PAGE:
Twenty-six year old civil rights protester Jimmie Lee Jackson died this day, Feb. 26, 1965, from gunshot wounds inflicted by Alabama State Trooper James Fowler. Jackson’s murder provided the catalyst for the famous Selma to Montgomery march, also called “Bloody Sunday” as protesters were attacked while crossing the Edmund Pettus Bridge. In response to the state violence, President Lyndon Johnson asked Congress to pass a comprehensive voting rights bill. Congress passed the Voting Rights Act of 1965 and President Johnson signed the act into law on Aug. 6, 1965.
Today, the 1965 Voting Rights Act continues to face attacks from restrictive voter ID laws and other voter suppression schemes to legal challenges. Shelby County, Alabama, sued the Department of Justice over the law’s Section 5, which requires counties and states with a history of racism and discrimination to seek Department of Justice clearance before changing any voting rules or districts. The case is now before the Supreme Court. In 2009, the high court upheld Section 5 of the Voting Rights Act, but left the door open to jurisdictions being able to “bailout” of the preclearance mandate.
Voting rights opponents claim the section is “outdated,” however recent elections have been gerrymandered to weaken African American and minority representation. The NAACP Legal Defense Fund states in its amicus brief to the Supreme Court that Section 5 is still necessary because “notwithstanding undeniable progress, striking voting discrimination continues and is concentrated in the covered jurisdictions.”
Most recently in the town of Calera, Shelby County, the DOJ had to block its redistricting plan because it erased the only majority black district and with it the city’s only black representation on city council.
It was less than 50 years ago when Jimmie Lee Jackson was killed during a peaceful protest in nearby Perry County, Ala. Jackson, a deacon of the St. James Baptist Church in Marion, Ala., had been inspired by the Rev. Martin Luther King Jr., and the civil rights movement to get active. Jackson tried for four years to register to vote, a right he was systematically denied during that time.
According to the account in Wikipedia, the night of Feb. 18, 1965, 500 protesters left Zion United Methodist Church in Marion and attempted a peaceful walk to the Perry County Jail about a half a block away where young civil rights worker James Orange was being held. Jackson was marching with his mother Viola Jackson, and his 82-year-old grandfather, Cager Lee, when Marion City police officers, sheriff’s deputies, and Alabama State Troopers brutally attacked the protesters. Among those beaten were two United Press International photographers, whose cameras were smashed, and NBC News correspondent Richard Valeriani, who was beaten so badly that he was hospitalized. The marchers turned and scattered back towards the church.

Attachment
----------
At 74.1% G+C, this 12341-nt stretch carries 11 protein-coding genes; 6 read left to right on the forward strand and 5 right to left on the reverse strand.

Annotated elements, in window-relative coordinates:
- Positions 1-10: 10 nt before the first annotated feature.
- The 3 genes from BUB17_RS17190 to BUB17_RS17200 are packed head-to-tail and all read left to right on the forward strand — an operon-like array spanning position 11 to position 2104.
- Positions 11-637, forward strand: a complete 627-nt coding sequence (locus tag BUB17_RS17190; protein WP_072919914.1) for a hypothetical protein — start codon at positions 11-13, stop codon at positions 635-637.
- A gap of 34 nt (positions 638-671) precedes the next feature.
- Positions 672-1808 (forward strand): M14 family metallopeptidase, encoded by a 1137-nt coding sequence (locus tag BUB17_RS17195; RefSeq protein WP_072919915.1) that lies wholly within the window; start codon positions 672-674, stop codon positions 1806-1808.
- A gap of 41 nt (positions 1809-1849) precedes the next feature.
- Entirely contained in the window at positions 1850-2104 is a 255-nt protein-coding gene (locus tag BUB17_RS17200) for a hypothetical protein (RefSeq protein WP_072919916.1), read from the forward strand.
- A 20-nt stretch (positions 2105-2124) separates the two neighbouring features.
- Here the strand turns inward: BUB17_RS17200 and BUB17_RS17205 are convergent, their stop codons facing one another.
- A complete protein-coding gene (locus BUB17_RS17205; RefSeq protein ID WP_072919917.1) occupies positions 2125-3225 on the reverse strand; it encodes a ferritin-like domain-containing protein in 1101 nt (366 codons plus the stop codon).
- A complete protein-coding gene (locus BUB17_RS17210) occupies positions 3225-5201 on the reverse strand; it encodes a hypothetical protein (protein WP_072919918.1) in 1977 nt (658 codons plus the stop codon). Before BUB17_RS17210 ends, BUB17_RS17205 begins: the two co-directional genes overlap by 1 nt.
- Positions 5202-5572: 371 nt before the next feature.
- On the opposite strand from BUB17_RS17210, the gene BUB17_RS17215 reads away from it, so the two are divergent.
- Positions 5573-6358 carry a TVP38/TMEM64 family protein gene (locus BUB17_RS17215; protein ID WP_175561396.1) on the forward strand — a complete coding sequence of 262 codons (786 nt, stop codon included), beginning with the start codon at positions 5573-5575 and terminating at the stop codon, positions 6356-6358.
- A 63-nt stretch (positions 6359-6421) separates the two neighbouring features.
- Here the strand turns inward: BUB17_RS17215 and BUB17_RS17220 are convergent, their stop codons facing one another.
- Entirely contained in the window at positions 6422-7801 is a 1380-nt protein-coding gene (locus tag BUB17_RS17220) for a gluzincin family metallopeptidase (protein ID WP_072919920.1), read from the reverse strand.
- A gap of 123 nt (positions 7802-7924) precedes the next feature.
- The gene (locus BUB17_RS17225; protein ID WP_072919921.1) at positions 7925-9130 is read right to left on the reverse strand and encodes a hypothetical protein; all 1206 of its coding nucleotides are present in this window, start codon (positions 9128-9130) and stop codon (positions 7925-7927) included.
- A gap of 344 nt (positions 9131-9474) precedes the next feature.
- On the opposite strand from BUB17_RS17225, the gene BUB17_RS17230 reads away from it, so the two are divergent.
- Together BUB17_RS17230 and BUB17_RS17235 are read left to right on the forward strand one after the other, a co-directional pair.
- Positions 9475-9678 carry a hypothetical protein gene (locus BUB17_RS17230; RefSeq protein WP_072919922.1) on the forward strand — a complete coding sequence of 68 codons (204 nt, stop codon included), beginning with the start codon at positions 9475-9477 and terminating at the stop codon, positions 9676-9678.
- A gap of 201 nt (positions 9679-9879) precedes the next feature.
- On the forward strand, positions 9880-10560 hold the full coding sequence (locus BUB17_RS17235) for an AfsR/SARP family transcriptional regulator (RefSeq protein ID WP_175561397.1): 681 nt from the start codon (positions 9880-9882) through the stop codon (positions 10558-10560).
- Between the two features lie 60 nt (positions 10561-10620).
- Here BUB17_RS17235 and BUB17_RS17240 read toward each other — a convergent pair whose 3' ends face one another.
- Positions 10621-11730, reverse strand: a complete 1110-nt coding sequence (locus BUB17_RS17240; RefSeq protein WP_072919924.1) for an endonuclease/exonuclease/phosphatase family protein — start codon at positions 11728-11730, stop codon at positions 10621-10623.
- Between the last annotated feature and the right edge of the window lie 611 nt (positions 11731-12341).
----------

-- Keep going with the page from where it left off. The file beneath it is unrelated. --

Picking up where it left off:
Jackson and his family ran into a restaurant behind the church, pursued by troopers. Police clubbed the octogenarian grandfather to the floor in the kitchen. As the police continued to beat him, his daughter Viola attempted to pull the police off. She was also beaten. Jackson attempted to protect his mother; one trooper threw him against a cigarette machine. A second trooper shot Jimmie Lee twice in the abdomen. Fowler later admitted to being that trooper. Although shot twice, Jackson fled the café amid additional blows from police clubs and collapsed in front of the bus station. Jackson died at Good Samaritan Hospital in Selma. After his death, Sister Michael Anne, an administrator at Good Samaritan, said there were powder burns on Jackson’s abdomen, indicating that he was shot at very close range.
A grand jury declined to indict Fowler in September 1965. Some 42 years after the cold-blooded killing, in May 2007, Fowler was finally charged with first and second-degree murder and surrendered to authorities.
Fowler pled guilty to manslaughter, and was sentenced to six months in jail in 2010. Perry County commissioner, Albert Turner Jr., called the agreement “a slap in the face of the people of this county.”
Many say the conservative Supreme Court could issue another “slap in the face” if it overturns a section of the Voting Rights Act still necessary to help ensure equal access to the ballot and democratic representation.
Editor’s note: This article was originally published Feb. 26, 2013. Since then the Supreme Court did gut the Voting Rights Act. The labor movement, along with numerous other social justice movements and organizations, elected officials, and prominent individuals are mounting national and statewide campaigns to restore and improve the Voting Rights Act and repeal legislation that denies anybody their right to vote.
Photo: The Congressional Faith & Politics Institute group gathers on the Edmund Pettus Bridge prior the 47th recreation of the “Bloody Sunday” civil rights march from Selma to Montgomery in Selma, Ala., March 4. Kevin Glackmeyer/AP